In the Transactional Analysis world over the years there has been sort of a tradition or cultural norm to change one’s name. Many have changed their name - christian name and/or surname, some have done it a number of times. I never have but at times it has been a bit of the thing to do.
However there is a theoretical basis for this tradition evolving. Eric Berne in his book, “What do you say after you say hello” talks about names and the role they can play in determining a persons life script. In therapy groups sometimes you get people who want to do some work on their name.
Over the years in many workshops and therapy groups I have begun with the round question for each participant - What is the story behind your name? Who named you and why? What does your name mean to you, your mother, and so on? Nicknames also can be very important, how they got them and what they mean to the person.
One never ceases to be amazed at some of the answers you get. Some people have whole elaborate stories or information that they know about their name and how they became named what they did. Some people come to realise that they know all this stuff about their name that they did not know they knew.
A man may report that he was named after uncle Harry and then describes how uncle Harry was a drunkard and a womaniser. As a 6 year old boy learns this what sort of impact is that going to have on his script. Or a woman reports that she is named after grandma Merle who was a spinster who spent her life doing good work in sub Saharan Africa. What sense is a little 6 year old girl going to make of all that?
Then there is the whole area of sex role scripting when a father wanted a boy and got a girl so he gives her a name like Kim. That type of thing can often result in a sense that there is something wrong within the child. In one sense your name is your public signature and thus it is seen as having some importance in one’s sense of identity as Eric Berne described.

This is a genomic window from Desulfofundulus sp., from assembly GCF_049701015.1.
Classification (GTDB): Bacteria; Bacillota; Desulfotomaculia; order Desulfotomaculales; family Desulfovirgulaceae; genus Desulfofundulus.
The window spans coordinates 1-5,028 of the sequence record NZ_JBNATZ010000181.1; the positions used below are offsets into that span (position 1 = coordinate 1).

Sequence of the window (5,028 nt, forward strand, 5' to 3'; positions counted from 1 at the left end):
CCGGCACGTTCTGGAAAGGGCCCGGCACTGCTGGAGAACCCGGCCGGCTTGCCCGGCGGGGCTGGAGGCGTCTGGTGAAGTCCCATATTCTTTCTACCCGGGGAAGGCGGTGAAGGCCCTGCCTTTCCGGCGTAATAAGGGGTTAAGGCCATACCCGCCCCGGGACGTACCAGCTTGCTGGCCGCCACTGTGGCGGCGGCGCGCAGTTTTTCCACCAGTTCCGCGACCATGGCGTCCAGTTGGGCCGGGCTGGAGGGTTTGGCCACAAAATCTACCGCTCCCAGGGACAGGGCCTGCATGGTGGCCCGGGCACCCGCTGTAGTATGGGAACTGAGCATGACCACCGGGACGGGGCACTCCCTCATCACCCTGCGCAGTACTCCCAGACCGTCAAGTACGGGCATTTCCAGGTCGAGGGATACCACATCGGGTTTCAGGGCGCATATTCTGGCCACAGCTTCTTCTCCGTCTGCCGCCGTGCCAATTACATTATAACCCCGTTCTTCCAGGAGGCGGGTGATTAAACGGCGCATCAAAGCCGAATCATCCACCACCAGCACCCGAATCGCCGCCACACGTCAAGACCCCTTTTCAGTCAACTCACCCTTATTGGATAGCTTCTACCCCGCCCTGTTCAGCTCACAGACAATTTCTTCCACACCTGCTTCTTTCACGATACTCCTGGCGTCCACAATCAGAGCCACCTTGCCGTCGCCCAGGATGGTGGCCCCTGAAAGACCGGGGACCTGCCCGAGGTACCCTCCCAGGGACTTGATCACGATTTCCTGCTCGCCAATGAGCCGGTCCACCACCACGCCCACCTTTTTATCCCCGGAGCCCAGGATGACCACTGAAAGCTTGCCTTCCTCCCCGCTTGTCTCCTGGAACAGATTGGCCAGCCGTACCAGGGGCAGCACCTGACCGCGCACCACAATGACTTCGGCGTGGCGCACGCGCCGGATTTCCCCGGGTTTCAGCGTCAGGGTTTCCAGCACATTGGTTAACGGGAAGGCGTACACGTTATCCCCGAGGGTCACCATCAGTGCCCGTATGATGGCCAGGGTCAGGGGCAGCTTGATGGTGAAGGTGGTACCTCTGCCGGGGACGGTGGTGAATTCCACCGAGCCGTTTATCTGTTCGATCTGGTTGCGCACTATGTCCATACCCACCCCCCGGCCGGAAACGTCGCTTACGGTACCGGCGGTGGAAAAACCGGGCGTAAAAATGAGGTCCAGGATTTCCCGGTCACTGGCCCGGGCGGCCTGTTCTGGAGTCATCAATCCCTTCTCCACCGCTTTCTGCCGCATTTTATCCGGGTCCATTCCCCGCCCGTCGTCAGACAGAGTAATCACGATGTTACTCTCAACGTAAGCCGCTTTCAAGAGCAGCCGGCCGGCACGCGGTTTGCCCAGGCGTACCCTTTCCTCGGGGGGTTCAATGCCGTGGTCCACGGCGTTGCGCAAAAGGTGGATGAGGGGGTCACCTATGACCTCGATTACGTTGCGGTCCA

My name is actually, Anthony Gilbert Browning White. Gilbert comes from my grandfather on my mother’s side - Gilbert Troup. What I have been told about him is that he was a very learned doctor and anaesthetist in this state for many years. My mother had a special attachment to her father and in one way revered him. When he died they created an award named after him that is given each year to the most successful student of anaesthesiology at a medical school here. On a side note about 5 years ago at a dinner function I attended, I discovered that the woman sitting opposite me had actually won it. Bit of an odd situation really.
I have spent my work life in the helping professions. Is this my life script from my naming?
However it is not all cheese and biscuits I may add. Whilst she revered him and felt a special connection to him I have learned over the years from her that he had a tendency to neglect his domestic duties. Whilst he was much loved by his patients he at times would tend to them before he tended to his own family. This as one can imagine resulted in some disquiet amongst family members including my mother who named me after him. Has this had an impact on my life script? Such are the vagaries of child development.